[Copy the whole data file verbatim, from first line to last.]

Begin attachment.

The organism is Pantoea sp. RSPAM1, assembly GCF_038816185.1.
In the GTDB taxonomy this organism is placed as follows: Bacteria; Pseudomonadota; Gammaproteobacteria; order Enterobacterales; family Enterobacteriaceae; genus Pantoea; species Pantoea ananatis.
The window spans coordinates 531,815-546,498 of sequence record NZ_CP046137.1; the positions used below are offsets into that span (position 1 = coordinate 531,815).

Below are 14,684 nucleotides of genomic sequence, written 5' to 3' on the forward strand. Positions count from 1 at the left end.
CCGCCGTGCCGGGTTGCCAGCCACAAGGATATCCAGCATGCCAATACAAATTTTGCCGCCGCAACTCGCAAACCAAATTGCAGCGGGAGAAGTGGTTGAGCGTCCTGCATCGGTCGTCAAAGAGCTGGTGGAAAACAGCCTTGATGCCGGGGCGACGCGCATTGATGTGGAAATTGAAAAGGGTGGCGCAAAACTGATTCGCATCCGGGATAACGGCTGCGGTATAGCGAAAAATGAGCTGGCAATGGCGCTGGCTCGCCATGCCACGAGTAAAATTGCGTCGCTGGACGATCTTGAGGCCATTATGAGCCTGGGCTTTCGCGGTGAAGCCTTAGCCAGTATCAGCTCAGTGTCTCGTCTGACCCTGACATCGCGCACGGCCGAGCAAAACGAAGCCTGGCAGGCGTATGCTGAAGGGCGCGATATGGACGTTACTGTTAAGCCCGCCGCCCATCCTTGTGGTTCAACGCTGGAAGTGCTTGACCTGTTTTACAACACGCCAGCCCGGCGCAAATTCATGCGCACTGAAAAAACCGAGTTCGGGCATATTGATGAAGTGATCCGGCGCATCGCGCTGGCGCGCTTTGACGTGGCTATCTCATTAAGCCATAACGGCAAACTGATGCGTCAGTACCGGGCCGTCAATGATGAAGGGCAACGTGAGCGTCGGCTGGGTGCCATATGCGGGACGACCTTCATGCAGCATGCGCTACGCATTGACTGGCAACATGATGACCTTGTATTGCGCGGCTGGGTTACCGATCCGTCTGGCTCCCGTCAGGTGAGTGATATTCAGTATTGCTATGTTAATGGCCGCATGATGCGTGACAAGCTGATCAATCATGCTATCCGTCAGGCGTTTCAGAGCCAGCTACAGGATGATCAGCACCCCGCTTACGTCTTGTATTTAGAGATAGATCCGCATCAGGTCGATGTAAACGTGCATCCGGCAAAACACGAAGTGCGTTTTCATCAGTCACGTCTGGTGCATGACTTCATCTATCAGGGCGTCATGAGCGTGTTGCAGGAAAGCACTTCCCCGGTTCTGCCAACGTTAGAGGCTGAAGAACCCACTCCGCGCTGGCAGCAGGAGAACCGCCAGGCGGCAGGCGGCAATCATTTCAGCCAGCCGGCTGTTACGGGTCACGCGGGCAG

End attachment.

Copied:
The organism is Pantoea sp. RSPAM1, assembly GCF_038816185.1.
In the GTDB taxonomy this organism is placed as follows: Bacteria; Pseudomonadota; Gammaproteobacteria; order Enterobacterales; family Enterobacteriaceae; genus Pantoea; species Pantoea ananatis.
The window spans coordinates 531,815-546,498 of sequence record NZ_CP046137.1; the positions used below are offsets into that span (position 1 = coordinate 531,815).

Below are 14,684 nucleotides of genomic sequence, written 5' to 3' on the forward strand. Positions count from 1 at the left end.
CCGCCGTGCCGGGTTGCCAGCCACAAGGATATCCAGCATGCCAATACAAATTTTGCCGCCGCAACTCGCAAACCAAATTGCAGCGGGAGAAGTGGTTGAGCGTCCTGCATCGGTCGTCAAAGAGCTGGTGGAAAACAGCCTTGATGCCGGGGCGACGCGCATTGATGTGGAAATTGAAAAGGGTGGCGCAAAACTGATTCGCATCCGGGATAACGGCTGCGGTATAGCGAAAAATGAGCTGGCAATGGCGCTGGCTCGCCATGCCACGAGTAAAATTGCGTCGCTGGACGATCTTGAGGCCATTATGAGCCTGGGCTTTCGCGGTGAAGCCTTAGCCAGTATCAGCTCAGTGTCTCGTCTGACCCTGACATCGCGCACGGCCGAGCAAAACGAAGCCTGGCAGGCGTATGCTGAAGGGCGCGATATGGACGTTACTGTTAAGCCCGCCGCCCATCCTTGTGGTTCAACGCTGGAAGTGCTTGACCTGTTTTACAACACGCCAGCCCGGCGCAAATTCATGCGCACTGAAAAAACCGAGTTCGGGCATATTGATGAAGTGATCCGGCGCATCGCGCTGGCGCGCTTTGACGTGGCTATCTCATTAAGCCATAACGGCAAACTGATGCGTCAGTACCGGGCCGTCAATGATGAAGGGCAACGTGAGCGTCGGCTGGGTGCCATATGCGGGACGACCTTCATGCAGCATGCGCTACGCATTGACTGGCAACATGATGACCTTGTATTGCGCGGCTGGGTTACCGATCCGTCTGGCTCCCGTCAGGTGAGTGATATTCAGTATTGCTATGTTAATGGCCGCATGATGCGTGACAAGCTGATCAATCATGCTATCCGTCAGGCGTTTCAGAGCCAGCTACAGGATGATCAGCACCCCGCTTACGTCTTGTATTTAGAGATAGATCCGCATCAGGTCGATGTAAACGTGCATCCGGCAAAACACGAAGTGCGTTTTCATCAGTCACGTCTGGTGCATGACTTCATCTATCAGGGCGTCATGAGCGTGTTGCAGGAAAGCACTTCCCCGGTTCTGCCAACGTTAGAGGCTGAAGAACCCACTCCGCGCTGGCAGCAGGAGAACCGCCAGGCGGCAGGCGGCAATCATTTCAGCCAGCCGGCTGTTACGGGTCACGCGGGCAG